Easy Bookbinding Techniques – What are Your Options?

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Once you have decided that you would like to get a book bound, you need to figure out which book binding technique you want to be used. This will depend in part on the type of book you would like made and the amount of money you would like to spend. Some types of books need a binding that will allow them to lay flat, for example. Paperbacks also tend to be less expensive than hard cover books, though they aren’t as sturdy.

One of the least expensive options for book binding is self cover. This means that the cover is made of the same type of paper as the pages that are inside. This is usually best for things like pamphlets, and usually isn’t used for larger books.

Spiral binding works well for books that you want to be able to lay flat, such as cookbooks. Some types include comb binding, plastic spiral, and wire. These also tend to be relatively inexpensive binding techniques.

For a nicer looking book that can lay flat and have a title on the cover, there is Lay Flat binding, which is similar to perfect binding but a bit more expensive.

Another popular option for paperback books is perfect binding. This is also known as unsewn binding or adhesive binding. This involves adhesive or glue being applied to the cover of the book and the book block of pages is set into the adhesive. The edges on the other three sides are then trimmed to be the same. This is a popular method.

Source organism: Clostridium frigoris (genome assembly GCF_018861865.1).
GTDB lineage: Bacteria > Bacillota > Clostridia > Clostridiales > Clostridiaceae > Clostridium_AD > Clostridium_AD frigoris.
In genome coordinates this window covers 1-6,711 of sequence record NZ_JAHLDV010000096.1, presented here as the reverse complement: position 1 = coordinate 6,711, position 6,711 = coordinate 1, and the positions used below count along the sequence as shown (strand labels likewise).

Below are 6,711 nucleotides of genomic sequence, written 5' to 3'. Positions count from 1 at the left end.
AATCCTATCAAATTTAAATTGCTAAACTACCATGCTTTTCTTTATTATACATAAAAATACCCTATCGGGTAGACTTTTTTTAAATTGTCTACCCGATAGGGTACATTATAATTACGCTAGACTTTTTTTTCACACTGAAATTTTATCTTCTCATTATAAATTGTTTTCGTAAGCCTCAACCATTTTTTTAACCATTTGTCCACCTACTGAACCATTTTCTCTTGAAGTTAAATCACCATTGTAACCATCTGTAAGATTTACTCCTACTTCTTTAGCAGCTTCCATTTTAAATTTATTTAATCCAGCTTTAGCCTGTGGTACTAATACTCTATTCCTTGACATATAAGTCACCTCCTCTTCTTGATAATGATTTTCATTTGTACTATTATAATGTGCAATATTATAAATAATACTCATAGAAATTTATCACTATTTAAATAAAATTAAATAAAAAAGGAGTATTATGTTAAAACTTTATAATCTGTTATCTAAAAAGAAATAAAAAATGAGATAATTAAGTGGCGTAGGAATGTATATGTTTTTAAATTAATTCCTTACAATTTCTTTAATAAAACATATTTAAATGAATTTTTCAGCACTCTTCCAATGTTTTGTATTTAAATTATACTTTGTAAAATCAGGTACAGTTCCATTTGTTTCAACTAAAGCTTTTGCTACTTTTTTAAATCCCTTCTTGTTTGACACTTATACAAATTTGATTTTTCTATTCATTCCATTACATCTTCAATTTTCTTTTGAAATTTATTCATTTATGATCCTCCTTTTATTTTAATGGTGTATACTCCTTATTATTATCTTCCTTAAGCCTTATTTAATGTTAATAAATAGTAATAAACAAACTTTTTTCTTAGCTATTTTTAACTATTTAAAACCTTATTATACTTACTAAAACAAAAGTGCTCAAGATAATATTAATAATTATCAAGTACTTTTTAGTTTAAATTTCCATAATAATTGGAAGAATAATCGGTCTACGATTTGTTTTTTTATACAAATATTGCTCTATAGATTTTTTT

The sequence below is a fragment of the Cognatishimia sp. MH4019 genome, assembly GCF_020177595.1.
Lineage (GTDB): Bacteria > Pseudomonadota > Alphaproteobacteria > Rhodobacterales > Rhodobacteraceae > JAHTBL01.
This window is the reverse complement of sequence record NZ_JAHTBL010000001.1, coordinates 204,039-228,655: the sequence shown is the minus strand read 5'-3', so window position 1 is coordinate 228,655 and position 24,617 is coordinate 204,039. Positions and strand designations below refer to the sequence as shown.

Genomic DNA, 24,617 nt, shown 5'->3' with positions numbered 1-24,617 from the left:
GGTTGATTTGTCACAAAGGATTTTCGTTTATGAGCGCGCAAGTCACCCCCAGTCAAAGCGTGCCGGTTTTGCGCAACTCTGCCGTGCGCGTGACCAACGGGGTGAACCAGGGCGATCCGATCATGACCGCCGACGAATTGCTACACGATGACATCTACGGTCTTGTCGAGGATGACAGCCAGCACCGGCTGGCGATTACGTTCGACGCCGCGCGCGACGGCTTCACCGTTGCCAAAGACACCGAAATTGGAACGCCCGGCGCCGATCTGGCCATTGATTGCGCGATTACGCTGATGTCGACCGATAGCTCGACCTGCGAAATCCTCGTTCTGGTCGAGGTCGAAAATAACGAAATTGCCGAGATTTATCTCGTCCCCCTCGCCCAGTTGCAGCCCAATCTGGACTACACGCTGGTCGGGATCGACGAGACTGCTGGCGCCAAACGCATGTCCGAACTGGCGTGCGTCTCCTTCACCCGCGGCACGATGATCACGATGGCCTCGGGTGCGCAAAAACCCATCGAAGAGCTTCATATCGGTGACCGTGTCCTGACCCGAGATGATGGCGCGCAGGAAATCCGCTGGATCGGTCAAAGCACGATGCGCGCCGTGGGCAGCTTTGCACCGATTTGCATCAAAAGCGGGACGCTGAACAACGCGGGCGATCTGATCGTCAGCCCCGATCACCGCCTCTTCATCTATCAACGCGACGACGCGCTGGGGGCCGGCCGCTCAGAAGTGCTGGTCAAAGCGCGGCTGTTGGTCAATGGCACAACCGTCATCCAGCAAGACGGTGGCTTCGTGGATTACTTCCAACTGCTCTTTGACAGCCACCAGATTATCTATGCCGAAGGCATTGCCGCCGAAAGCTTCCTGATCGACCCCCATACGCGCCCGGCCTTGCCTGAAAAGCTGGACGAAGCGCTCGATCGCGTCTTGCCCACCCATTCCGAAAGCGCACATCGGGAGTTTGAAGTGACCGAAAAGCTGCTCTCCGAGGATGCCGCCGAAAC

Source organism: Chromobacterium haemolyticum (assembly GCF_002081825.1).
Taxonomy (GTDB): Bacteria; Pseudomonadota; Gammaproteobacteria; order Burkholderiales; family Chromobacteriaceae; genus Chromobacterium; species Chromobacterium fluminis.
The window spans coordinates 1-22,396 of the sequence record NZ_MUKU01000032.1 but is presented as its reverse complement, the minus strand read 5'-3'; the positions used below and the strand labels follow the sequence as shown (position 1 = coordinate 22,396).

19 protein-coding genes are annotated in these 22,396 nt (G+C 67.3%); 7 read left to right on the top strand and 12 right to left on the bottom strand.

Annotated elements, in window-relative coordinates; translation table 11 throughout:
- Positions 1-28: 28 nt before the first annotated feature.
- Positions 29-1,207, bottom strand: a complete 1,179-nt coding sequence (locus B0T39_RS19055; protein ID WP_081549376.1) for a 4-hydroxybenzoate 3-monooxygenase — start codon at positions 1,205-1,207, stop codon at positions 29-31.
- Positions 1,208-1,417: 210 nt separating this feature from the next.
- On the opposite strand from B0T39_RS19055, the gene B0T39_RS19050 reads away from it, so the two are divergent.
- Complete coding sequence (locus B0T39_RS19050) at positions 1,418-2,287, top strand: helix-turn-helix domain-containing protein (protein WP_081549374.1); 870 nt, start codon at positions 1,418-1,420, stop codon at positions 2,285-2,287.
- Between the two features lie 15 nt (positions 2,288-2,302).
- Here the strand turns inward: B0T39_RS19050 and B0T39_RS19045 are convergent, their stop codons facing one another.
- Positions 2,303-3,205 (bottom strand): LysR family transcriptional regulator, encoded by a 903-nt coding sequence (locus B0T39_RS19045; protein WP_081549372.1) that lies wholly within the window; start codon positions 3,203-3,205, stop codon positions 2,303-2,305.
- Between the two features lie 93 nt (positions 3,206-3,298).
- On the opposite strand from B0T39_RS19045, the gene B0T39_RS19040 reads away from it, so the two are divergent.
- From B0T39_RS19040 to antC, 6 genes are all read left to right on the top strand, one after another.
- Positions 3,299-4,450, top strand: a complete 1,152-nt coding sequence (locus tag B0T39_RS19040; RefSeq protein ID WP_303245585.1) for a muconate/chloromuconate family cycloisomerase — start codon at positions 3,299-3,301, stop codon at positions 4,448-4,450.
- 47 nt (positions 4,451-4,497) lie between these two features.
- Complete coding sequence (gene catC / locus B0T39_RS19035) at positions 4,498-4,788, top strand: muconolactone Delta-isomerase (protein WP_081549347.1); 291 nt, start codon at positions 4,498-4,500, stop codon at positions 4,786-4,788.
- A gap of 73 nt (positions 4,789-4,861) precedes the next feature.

Chicago Screw Binding is commonly used for things like technical manuals. Screw posts with caps are threaded through punched holes to hold the book together. This isn’t a good method for books that get a lot of use though. There is no way to print the title on the spine either.

For hardcover books, case binding is one of the more popular book binding methods. The signatures are sewn together, and then the end pages and cloth are added to the spine. Finally, the hard cover is added. This is a good option for books that are used a lot, such as text books and dictionaries.

Hardcover books that aren’t used as often can be bound using adhesive case binding, where the signatures are glued instead of sewn.

One of the strongest types of book binding is the Smythe Sewing Binding. This is great for books that take a beating or get left open on certain pages. However, this type of binding does not allow for the pages to lay flat.

Whatever bookbinding technique you choose to use, make sure you use the best methods and materials that you can afford. That way, your published work has the best chance possible to stand the ravages of time, and be read by future generations.

Jason Griggs is an online reviewer, with extensive experience in the self publishing industry. Check out his website for more great tips on how you can start binding your own books today!

Easy Bookbinding Techniques Here!

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